In article <315C0C79.1B15 at pen.gulbenkian.pt>,
Joao Vasconcelos Costa <jcosta at pen.gulbenkian.pt> wrote:
>bhjelle at unm.edu wrote:
>>>> All this talk about "hysteria" and "disproportionate
>> reactions" and "one-in-a-million" threats has a very
>> familiar ring. How many of those who are making these
>> comments remember the transfusion-associated AIDS debacle
>>>So, ok about forbiding brain in the human food, but how can you
>imagine such a drastic change in usage and economics if a ban of beef
>was decided? On which scientific basis? And what about sheep meat, po-
>tentially infected with scrapie? The lack of correlation with the in-
>cidence of CJD, for decades, is reassuring enough? Going further down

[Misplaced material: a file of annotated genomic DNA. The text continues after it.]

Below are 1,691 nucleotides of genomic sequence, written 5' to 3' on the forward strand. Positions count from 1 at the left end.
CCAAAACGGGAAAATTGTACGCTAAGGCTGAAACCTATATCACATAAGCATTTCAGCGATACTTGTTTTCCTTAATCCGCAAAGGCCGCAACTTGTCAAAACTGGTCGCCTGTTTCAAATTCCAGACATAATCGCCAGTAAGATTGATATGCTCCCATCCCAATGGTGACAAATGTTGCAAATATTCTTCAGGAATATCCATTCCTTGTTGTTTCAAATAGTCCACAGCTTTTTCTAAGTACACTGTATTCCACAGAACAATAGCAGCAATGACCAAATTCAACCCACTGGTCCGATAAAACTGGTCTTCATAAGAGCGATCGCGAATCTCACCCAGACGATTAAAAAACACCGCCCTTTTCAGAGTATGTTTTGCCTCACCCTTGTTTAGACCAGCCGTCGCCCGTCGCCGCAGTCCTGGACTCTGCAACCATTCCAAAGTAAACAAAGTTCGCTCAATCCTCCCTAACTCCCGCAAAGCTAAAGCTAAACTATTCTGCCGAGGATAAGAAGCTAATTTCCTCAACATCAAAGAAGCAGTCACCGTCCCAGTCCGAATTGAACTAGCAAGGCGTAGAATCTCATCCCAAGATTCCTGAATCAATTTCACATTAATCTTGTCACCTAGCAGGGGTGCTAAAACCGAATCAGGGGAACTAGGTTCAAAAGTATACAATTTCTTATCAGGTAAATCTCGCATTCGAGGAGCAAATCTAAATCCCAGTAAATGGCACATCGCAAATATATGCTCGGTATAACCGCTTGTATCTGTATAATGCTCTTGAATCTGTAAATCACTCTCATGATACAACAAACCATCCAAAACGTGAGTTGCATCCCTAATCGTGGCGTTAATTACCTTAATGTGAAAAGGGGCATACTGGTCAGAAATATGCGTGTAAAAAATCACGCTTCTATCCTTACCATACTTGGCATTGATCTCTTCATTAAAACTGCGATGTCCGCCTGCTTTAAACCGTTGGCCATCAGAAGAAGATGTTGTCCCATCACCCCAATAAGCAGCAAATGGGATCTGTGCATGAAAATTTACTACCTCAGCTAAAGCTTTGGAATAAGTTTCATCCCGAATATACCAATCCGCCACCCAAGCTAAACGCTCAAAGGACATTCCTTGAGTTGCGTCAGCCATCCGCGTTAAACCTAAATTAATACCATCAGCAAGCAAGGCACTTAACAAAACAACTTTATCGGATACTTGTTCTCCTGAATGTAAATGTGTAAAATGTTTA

>with the odds, you probably know that BSE has been successfully
>transmitted to pigs and pigs eat everything. Are you sure there are no
>infected pigs around, until a SSE (swine spongiform encephalopathy) is
>discovered? Are we also going to ban pig meat?
>At present, the knowledge of the risk of contracting CJD from
>BSE-infected food is no geater than the one on the association of high
>voltage wires and leukemia. Is this enough for destroying all the
>I would make a huge contrast between the high voltage
wire-cancer link and the risk of cross-species transmission
of BSE. In the laboratory, BSE has been transmitted to mice,
goats and sheep via the oral route (see http://www.airtime.
co.uk/bse/tse.htm.#immunity). BSE can be transmitted into
transgenic mice bearing human PrP and produces human PrPSc.
As for the risk from sheep and pigs, I would say that if
we had 160,000 cases of scrapie in sheep or porcine
spongiform encephalopathy, it should be regarded with the
same concern as the bovine epidemic.
I would challenge you to convince me that the operation of
slaughterhouses could be modified to prevent low-level
contamination of meat with neural tissue, and still have
an economically viable operation.